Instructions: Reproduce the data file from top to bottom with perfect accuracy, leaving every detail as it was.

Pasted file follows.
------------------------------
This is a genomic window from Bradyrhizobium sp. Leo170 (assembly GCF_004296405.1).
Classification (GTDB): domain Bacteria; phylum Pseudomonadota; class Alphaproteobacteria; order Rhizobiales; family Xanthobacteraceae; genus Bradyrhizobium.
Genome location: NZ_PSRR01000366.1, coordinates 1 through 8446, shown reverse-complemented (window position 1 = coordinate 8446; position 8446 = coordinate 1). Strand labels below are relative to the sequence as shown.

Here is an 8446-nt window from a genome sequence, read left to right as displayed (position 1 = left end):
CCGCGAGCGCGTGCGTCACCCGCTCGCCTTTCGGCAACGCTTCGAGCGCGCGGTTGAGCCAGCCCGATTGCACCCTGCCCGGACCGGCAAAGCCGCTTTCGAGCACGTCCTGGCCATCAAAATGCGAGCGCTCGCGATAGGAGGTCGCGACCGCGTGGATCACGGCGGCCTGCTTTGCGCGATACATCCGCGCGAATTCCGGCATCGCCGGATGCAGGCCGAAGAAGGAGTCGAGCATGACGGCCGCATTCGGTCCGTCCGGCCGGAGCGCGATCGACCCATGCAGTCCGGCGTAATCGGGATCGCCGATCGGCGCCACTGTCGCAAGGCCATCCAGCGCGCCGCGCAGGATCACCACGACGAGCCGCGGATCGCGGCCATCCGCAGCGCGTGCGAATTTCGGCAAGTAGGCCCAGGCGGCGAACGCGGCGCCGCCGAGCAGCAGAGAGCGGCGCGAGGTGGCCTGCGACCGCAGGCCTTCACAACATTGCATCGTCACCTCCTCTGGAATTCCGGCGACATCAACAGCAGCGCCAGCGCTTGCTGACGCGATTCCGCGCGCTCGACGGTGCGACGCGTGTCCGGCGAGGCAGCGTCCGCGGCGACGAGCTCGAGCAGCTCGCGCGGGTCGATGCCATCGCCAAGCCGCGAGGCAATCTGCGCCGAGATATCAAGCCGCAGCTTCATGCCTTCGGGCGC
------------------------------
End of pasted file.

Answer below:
This is a genomic window from Bradyrhizobium sp. Leo170 (assembly GCF_004296405.1).
Classification (GTDB): domain Bacteria; phylum Pseudomonadota; class Alphaproteobacteria; order Rhizobiales; family Xanthobacteraceae; genus Bradyrhizobium.
Genome location: NZ_PSRR01000366.1, coordinates 1 through 8446, shown reverse-complemented (window position 1 = coordinate 8446; position 8446 = coordinate 1). Strand labels below are relative to the sequence as shown.

Here is an 8446-nt window from a genome sequence, read left to right as displayed (position 1 = left end):
CCGCGAGCGCGTGCGTCACCCGCTCGCCTTTCGGCAACGCTTCGAGCGCGCGGTTGAGCCAGCCCGATTGCACCCTGCCCGGACCGGCAAAGCCGCTTTCGAGCACGTCCTGGCCATCAAAATGCGAGCGCTCGCGATAGGAGGTCGCGACCGCGTGGATCACGGCGGCCTGCTTTGCGCGATACATCCGCGCGAATTCCGGCATCGCCGGATGCAGGCCGAAGAAGGAGTCGAGCATGACGGCCGCATTCGGTCCGTCCGGCCGGAGCGCGATCGACCCATGCAGTCCGGCGTAATCGGGATCGCCGATCGGCGCCACTGTCGCAAGGCCATCCAGCGCGCCGCGCAGGATCACCACGACGAGCCGCGGATCGCGGCCATCCGCAGCGCGTGCGAATTTCGGCAAGTAGGCCCAGGCGGCGAACGCGGCGCCGCCGAGCAGCAGAGAGCGGCGCGAGGTGGCCTGCGACCGCAGGCCTTCACAACATTGCATCGTCACCTCCTCTGGAATTCCGGCGACATCAACAGCAGCGCCAGCGCTTGCTGACGCGATTCCGCGCGCTCGACGGTGCGACGCGTGTCCGGCGAGGCAGCGTCCGCGGCGACGAGCTCGAGCAGCTCGCGCGGGTCGATGCCATCGCCAAGCCGCGAGGCAATCTGCGCCGAGATATCAAGCCGCAGCTTCATGCCTTCGGGCGC